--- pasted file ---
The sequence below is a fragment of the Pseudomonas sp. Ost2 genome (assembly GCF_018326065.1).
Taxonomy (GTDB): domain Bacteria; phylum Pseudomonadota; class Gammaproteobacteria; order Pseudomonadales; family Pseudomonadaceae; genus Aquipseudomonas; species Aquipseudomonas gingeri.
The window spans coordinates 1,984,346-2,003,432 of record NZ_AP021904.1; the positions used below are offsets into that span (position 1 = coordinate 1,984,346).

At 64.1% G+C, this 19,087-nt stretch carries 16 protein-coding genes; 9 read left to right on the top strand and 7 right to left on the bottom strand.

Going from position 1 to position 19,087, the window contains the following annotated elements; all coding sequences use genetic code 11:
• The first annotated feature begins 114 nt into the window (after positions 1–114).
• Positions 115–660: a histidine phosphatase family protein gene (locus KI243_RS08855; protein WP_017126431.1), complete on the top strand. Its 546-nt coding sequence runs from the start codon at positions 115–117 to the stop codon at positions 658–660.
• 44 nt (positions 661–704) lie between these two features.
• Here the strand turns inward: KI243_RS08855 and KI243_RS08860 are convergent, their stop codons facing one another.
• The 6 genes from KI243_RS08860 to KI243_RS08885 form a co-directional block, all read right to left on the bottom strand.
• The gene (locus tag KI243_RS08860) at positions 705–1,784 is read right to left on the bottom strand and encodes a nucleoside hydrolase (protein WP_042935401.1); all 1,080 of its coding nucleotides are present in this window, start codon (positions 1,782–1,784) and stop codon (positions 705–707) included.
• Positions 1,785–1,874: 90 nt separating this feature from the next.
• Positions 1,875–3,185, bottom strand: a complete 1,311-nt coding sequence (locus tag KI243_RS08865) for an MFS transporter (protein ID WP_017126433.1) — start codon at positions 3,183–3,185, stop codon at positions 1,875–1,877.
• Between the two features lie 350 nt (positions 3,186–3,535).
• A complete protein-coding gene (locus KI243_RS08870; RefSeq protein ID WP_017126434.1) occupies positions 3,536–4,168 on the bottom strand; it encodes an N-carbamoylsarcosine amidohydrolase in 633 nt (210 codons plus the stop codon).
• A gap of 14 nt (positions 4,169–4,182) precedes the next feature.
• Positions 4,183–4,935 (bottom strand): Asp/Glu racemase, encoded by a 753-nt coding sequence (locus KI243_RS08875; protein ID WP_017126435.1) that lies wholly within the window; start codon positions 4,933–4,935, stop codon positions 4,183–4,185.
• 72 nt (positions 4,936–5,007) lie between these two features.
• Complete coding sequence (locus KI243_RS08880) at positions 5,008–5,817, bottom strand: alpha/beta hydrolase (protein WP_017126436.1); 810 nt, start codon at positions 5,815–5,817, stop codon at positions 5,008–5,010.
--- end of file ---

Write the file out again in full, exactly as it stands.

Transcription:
The sequence below is a fragment of the Pseudomonas sp. Ost2 genome (assembly GCF_018326065.1).
Taxonomy (GTDB): domain Bacteria; phylum Pseudomonadota; class Gammaproteobacteria; order Pseudomonadales; family Pseudomonadaceae; genus Aquipseudomonas; species Aquipseudomonas gingeri.
The window spans coordinates 1,984,346-2,003,432 of record NZ_AP021904.1; the positions used below are offsets into that span (position 1 = coordinate 1,984,346).

At 64.1% G+C, this 19,087-nt stretch carries 16 protein-coding genes; 9 read left to right on the top strand and 7 right to left on the bottom strand.

Going from position 1 to position 19,087, the window contains the following annotated elements; all coding sequences use genetic code 11:
• The first annotated feature begins 114 nt into the window (after positions 1–114).
• Positions 115–660: a histidine phosphatase family protein gene (locus KI243_RS08855; protein WP_017126431.1), complete on the top strand. Its 546-nt coding sequence runs from the start codon at positions 115–117 to the stop codon at positions 658–660.
• 44 nt (positions 661–704) lie between these two features.
• Here the strand turns inward: KI243_RS08855 and KI243_RS08860 are convergent, their stop codons facing one another.
• The 6 genes from KI243_RS08860 to KI243_RS08885 form a co-directional block, all read right to left on the bottom strand.
• The gene (locus tag KI243_RS08860) at positions 705–1,784 is read right to left on the bottom strand and encodes a nucleoside hydrolase (protein WP_042935401.1); all 1,080 of its coding nucleotides are present in this window, start codon (positions 1,782–1,784) and stop codon (positions 705–707) included.
• Positions 1,785–1,874: 90 nt separating this feature from the next.
• Positions 1,875–3,185, bottom strand: a complete 1,311-nt coding sequence (locus tag KI243_RS08865) for an MFS transporter (protein ID WP_017126433.1) — start codon at positions 3,183–3,185, stop codon at positions 1,875–1,877.
• Between the two features lie 350 nt (positions 3,186–3,535).
• A complete protein-coding gene (locus KI243_RS08870; RefSeq protein ID WP_017126434.1) occupies positions 3,536–4,168 on the bottom strand; it encodes an N-carbamoylsarcosine amidohydrolase in 633 nt (210 codons plus the stop codon).
• A gap of 14 nt (positions 4,169–4,182) precedes the next feature.
• Positions 4,183–4,935 (bottom strand): Asp/Glu racemase, encoded by a 753-nt coding sequence (locus KI243_RS08875; protein ID WP_017126435.1) that lies wholly within the window; start codon positions 4,933–4,935, stop codon positions 4,183–4,185.
• 72 nt (positions 4,936–5,007) lie between these two features.
• Complete coding sequence (locus KI243_RS08880) at positions 5,008–5,817, bottom strand: alpha/beta hydrolase (protein WP_017126436.1); 810 nt, start codon at positions 5,815–5,817, stop codon at positions 5,008–5,010.